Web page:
Dr. Edore Onigu-Otite is a child and adolescent psychiatrist with Baylor College of Medicine’s CPAN hub. She spoke to us about a recent consultation she provided to a pediatrician.
The patient’s grandmother contacted the pediatrician’s office requesting refills for Fluoxetine and Seroquel. This was a patient of the pediatric clinic, but she had not been seen in more than six months.
The patient was a 16 year-old female who lived with her legal guardian. Over the past year, she had been seen in clinic. She was depressed, and was prescribed Fluoxetine. She skipped many of her appointments and was inconsistent on her meds.
The patient had recently had a suicide attempt, for which she was admitted to the inpatient psychiatry hospital. She was hospitalized, prescribed Fluoxetine, and started on Trazodone (as needed for sleep) and Seroquel. Because drugs were involved in her suicide attempt, she was transferred from the psych hospital to a drug rehab facility. At the time of discharge, the psych hospital provided 30 days worth of meds. The first available appointment with a psychiatrist was not until three weeks after the end of rehab. The pediatrician was contacted by the patient’s grandmother to see if she could prescribe meds, but the pediatrician was unsure which meds to prescribe.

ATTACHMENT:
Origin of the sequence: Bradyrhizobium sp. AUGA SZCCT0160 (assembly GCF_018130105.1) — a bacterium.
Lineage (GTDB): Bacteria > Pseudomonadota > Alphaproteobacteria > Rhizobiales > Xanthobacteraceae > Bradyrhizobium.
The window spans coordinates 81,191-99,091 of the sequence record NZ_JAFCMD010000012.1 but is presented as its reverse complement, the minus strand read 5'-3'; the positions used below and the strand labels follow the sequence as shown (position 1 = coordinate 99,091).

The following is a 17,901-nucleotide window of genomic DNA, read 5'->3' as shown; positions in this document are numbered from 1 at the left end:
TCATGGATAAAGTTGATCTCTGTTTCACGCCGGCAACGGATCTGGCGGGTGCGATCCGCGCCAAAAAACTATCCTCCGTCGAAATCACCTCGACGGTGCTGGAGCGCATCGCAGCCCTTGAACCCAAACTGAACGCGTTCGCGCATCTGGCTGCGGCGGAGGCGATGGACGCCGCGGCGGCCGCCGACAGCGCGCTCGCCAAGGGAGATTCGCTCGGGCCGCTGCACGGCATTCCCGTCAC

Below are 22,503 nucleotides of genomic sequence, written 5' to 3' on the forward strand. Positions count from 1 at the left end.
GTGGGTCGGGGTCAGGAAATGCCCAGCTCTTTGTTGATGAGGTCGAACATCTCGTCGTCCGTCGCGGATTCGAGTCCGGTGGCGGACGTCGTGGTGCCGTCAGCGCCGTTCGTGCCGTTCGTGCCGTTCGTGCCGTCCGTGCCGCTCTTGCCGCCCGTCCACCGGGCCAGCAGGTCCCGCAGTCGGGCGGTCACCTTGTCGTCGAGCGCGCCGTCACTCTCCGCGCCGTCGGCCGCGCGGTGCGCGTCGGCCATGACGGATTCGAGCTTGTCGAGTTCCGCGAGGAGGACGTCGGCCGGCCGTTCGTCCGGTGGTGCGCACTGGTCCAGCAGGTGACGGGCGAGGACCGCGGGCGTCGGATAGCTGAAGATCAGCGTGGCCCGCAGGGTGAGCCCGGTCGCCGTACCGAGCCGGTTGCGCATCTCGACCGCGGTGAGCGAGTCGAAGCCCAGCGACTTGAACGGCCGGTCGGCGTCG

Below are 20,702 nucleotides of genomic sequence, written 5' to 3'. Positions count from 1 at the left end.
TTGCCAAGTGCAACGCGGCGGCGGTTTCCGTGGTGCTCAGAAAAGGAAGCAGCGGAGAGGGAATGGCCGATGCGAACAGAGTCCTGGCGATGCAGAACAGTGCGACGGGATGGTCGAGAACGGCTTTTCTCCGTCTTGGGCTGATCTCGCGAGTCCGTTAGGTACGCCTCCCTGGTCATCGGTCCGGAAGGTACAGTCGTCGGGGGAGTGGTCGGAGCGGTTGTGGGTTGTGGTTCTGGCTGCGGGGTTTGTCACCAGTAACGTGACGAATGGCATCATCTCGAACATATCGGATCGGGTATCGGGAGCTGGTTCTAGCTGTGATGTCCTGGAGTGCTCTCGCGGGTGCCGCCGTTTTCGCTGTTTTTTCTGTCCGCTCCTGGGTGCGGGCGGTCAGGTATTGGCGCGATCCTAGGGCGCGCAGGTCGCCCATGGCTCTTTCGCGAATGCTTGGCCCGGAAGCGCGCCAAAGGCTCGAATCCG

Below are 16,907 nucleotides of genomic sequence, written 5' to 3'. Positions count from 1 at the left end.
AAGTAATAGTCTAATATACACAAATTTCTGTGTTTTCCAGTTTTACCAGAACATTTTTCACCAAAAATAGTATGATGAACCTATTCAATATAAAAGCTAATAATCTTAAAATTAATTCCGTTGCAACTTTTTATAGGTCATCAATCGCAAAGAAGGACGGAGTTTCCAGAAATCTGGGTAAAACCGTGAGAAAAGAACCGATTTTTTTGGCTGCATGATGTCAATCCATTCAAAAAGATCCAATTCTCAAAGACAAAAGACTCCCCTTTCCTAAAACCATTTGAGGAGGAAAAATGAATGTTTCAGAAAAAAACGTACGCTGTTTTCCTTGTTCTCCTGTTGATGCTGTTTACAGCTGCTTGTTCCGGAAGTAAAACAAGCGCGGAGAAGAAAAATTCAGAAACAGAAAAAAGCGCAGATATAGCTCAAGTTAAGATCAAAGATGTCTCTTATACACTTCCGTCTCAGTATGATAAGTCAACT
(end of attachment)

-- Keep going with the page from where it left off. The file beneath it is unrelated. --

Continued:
The present dilemma:
The pediatrician’s challenges were that the patient had not seen a psychiatrist in the past month, the inpatient psychiatry hospital could not provide refills, and the patient could not obtain an appointment with a psychiatrist until three weeks after discharge from the drug rehab program. Given this, the only physician who knew the longitudinal history of the patient would be the pediatrician. The pediatrician wanted to know if the meds were okay to prescribe.
The consultation question:
- Was it okay to provide medications until the patient could see the psychiatrist?
- Would that be for all three meds, or only one or two of them?
CPAN support provided:
- The pediatrician was validated for the care and attention provided to the patient and for for taking the time to double-check on the clinical situation.
- Further information revealed that the patient had a history of trauma.
- Recommendations were as follows:
a. Advised to continue Fluoxetine for depression
b. Advised they could continue Seroquel to provide mood stabilization until reviewed by a psychiatrist
c. Advised that if uncomfortable prescribing Trazodone, the pediatrician could recommend OTC medication such as melatonin for sleep.
d. Advised to start therapy – CPAN also provided resources.
- The pediatrician was encouraged to call back if there were any other/further problems or questions they might have.